L’Homme qui marche travels to Wuppertal, Germany
L’Homme qui marche, Auguste Rodin’s sculpture on the Westersingel in Rotterdam, will be loaned to the exhibition Degas und Rodin – The Race of the Giants towards the Modern in Wuppertal, Germany from October 2016 until March 2017.
The sculpture weighs 600 kilos and will be moved to Wuppertal mid-October. The sculpture was cast in 1907, and acquired by the city of Rotterdam in 1961. In 2000 it reached its current location, at the Westersingel, near Rotterdam’s Central Station. The exhibition in Wuppertal will be on view from the 25th of October until the 28th of February 2017.
About the exhibition
Never before have the works of Edgar Degas and Auguste Rodin been compared to and confronted with each other in such a grand exhibition, which aims to show how both artists cast all rules and standards overboard in a race to modernity. The exhibition will be on view until the 28th of February 2017, at the Von der Heydt-Museum in Wuppertal, Germany. More information can be found on the museum’s website.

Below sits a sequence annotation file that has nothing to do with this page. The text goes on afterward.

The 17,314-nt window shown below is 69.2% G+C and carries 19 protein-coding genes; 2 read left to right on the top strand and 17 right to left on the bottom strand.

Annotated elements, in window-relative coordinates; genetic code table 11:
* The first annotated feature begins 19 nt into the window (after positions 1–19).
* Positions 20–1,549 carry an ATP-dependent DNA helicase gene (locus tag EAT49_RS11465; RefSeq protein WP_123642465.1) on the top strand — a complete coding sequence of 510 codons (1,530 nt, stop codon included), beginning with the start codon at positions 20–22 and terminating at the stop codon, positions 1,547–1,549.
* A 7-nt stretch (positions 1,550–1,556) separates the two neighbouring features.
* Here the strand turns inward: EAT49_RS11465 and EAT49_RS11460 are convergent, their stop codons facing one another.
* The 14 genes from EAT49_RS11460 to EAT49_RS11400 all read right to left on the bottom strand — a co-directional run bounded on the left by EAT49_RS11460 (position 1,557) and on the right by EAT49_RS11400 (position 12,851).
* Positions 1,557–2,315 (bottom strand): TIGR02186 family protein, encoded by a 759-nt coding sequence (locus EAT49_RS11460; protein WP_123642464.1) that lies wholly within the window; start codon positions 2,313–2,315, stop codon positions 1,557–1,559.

L’Homme qui marche by Auguste Rodin has a long history. The sculpture was not modelled in a single session, but appears to be an assemblage of various studies and components from other sculptures. Between 1898 and 1900 Rodin made changes to many of his sculptures. He decided to combine the legs of John the Baptist with the now damaged clay version of the torso from 188, laying basis for L’Homme Qui Marche. In 1907 a larger plaster version was produced, which was cast in bronze in 1911. The Musée Rodin in Paris, which administers Rodin’s estate, has authorised twelve copies of the sculpture, one of which is now part of SIR’s collection. Read more
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